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Posted On: 30th May 2017

University Dream Denied

Cynthia Tafrey
Cynthia Tafrey
Cynthia Tafrey

An aspiring counsellor wants all children living in the UK to be given the same opportunities regardless of where they were born.

 

Cynthia Tafrey, 20, is originally from Cameroon but moved to this country when she was five to join her mother who wanted a better life for her family.

 

She has made a film with Fixers to highlight how her dreams have been put on hold because of her immigrant status.

 

‘The UK is where I have lived and been raised for the past 15 years,’ explains Cynthia, from Birmingham.  ‘It’s the only life I have ever known.

 

‘As a child I assumed I could do anything when I grew up. I always saw myself as being just like my friends and thought I would be able to achieve the same as them in life.’

 

However, just one month before she was due to start university in Manchester, Cynthia’s world fell apart.

 

‘I had completed all my application forms and got the grades I needed,’ she explains. 

 

‘I spent ages choosing universities and sorting my accommodation.  I went to all my interviews and got the offers I wanted.  I was ready for my future but then a letter arrived in the post which changed everything.’

 

The letter informed Cynthia that because her immigrant status is classed as ‘limited leave to remain’, she was not eligible for student finance.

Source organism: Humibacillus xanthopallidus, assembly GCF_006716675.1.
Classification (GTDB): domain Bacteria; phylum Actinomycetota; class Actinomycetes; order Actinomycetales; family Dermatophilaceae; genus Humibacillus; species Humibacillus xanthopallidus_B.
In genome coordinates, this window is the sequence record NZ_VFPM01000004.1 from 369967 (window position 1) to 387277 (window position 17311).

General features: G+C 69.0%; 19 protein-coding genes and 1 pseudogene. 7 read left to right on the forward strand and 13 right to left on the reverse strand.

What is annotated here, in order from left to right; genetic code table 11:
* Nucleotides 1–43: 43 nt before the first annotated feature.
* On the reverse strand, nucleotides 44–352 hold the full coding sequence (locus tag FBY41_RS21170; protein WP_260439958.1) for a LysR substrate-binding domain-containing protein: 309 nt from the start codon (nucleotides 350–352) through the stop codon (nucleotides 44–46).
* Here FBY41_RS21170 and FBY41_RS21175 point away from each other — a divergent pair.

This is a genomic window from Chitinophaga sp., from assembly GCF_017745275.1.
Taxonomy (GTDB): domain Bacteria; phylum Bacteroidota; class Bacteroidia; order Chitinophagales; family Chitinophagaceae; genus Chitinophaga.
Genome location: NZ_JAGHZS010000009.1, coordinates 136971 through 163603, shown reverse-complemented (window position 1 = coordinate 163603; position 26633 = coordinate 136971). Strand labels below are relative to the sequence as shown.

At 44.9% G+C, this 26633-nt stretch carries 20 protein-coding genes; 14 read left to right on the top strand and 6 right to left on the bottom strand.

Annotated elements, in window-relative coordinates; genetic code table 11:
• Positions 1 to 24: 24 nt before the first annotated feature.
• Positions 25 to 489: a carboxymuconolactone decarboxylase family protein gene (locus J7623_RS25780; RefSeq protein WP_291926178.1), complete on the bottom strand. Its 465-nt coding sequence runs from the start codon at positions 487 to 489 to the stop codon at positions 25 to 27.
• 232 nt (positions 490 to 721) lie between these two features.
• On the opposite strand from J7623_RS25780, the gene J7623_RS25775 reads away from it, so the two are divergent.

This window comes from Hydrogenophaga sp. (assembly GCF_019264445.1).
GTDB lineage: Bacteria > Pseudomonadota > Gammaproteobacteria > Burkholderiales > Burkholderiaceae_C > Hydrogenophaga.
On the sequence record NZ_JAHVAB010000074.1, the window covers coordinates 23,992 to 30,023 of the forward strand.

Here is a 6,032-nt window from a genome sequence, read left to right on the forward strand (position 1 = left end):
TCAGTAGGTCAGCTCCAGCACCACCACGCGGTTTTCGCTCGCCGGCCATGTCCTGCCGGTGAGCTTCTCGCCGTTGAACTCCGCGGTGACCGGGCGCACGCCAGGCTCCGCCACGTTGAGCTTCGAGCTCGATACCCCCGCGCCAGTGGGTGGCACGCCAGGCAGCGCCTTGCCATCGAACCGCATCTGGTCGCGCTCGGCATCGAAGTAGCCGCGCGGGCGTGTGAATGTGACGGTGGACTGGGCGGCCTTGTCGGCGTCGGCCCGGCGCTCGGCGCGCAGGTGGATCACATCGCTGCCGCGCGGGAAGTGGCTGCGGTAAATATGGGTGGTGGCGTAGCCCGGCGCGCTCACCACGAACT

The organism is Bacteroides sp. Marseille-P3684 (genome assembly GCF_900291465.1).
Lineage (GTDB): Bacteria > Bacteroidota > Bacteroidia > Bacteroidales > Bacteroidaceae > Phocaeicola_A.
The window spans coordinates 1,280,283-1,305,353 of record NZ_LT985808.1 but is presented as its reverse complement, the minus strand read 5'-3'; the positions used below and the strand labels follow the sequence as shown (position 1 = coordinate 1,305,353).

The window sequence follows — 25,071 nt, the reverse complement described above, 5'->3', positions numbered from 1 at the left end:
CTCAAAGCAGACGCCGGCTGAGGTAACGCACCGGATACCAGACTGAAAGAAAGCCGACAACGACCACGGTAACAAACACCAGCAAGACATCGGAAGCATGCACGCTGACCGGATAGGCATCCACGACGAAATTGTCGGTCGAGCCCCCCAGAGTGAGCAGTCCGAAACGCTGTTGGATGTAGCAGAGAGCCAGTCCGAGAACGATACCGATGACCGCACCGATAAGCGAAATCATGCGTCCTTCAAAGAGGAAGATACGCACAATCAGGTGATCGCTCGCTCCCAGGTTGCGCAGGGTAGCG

‘My dreams were shattered and the future I had mapped out in my head was destroyed.  I was in a really bad place for quite a while.  I had to watch my friends all get ready to go to uni while quickly trying to find a "Plan B".

 

‘I felt so embarrassed and ashamed and a lot of my friends still think I simply changed my mind at the last minute about going.’

 

While Cynthia found an apprenticeship in the recruitment industry, she remained determined to do everything she could to appeal the decision.

 

‘While my friends were writing essays and completing projects, I wrote letters to my MP and the Queen asking for help but it didn’t get me anywhere,’ she says.

 

 

Her apprenticeship has now led to a job but Cynthia still dreams of becoming a counsellor, a career she says is impossible to achieve without completing a degree.

 

If Cynthia is granted ‘indefinite leave’ to stay in the UK, she says there is a chance she will be eligible to apply for finance to fund her degree.

 

However she wont be able to apply for this for another eight years and it is a lengthy, complex and expensive process.

 

In the meantime, Cynthia has made a film with Fixers to highlight how unfair she believes the system is.

 

‘I realised that feeling down about it and complaining wouldn’t change anything,' she adds.

 

‘I’m so grateful to Fixers for giving me the opportunity to speak out about this on a national scale. 

 

‘Even if things don’t change, at least I will know I tried to improve the situation for young people in the same position as me by sharing my story.’

 

To find other resources on this topic, and watch Fixers films, click on the image below:

 

 

Author: Sarah Jones

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